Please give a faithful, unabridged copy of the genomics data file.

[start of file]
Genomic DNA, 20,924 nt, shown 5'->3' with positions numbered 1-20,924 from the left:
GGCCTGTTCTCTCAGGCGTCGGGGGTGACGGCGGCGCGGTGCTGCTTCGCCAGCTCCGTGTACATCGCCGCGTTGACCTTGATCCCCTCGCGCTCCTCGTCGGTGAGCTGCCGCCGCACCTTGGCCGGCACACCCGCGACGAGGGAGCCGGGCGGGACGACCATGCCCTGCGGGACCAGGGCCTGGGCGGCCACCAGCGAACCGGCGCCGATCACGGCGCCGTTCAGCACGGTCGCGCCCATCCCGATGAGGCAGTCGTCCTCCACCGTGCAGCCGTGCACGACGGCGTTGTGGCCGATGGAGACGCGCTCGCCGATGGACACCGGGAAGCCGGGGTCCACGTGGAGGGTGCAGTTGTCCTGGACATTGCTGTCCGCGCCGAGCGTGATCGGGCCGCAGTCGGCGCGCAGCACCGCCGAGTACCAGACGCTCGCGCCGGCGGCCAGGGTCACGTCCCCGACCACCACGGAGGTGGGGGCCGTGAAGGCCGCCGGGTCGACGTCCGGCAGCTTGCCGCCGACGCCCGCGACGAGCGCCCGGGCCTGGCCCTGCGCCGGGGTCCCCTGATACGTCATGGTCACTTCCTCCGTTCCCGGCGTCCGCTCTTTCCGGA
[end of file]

Genomic DNA, 20,924 nt, shown 5'->3' with positions numbered 1-20,924 from the left:
GGCCTGTTCTCTCAGGCGTCGGGGGTGACGGCGGCGCGGTGCTGCTTCGCCAGCTCCGTGTACATCGCCGCGTTGACCTTGATCCCCTCGCGCTCCTCGTCGGTGAGCTGCCGCCGCACCTTGGCCGGCACACCCGCGACGAGGGAGCCGGGCGGGACGACCATGCCCTGCGGGACCAGGGCCTGGGCGGCCACCAGCGAACCGGCGCCGATCACGGCGCCGTTCAGCACGGTCGCGCCCATCCCGATGAGGCAGTCGTCCTCCACCGTGCAGCCGTGCACGACGGCGTTGTGGCCGATGGAGACGCGCTCGCCGATGGACACCGGGAAGCCGGGGTCCACGTGGAGGGTGCAGTTGTCCTGGACATTGCTGTCCGCGCCGAGCGTGATCGGGCCGCAGTCGGCGCGCAGCACCGCCGAGTACCAGACGCTCGCGCCGGCGGCCAGGGTCACGTCCCCGACCACCACGGAGGTGGGGGCCGTGAAGGCCGCCGGGTCGACGTCCGGCAGCTTGCCGCCGACGCCCGCGACGAGCGCCCGGGCCTGGCCCTGCGCCGGGGTCCCCTGATACGTCATGGTCACTTCCTCCGTTCCCGGCGTCCGCTCTTTCCGGA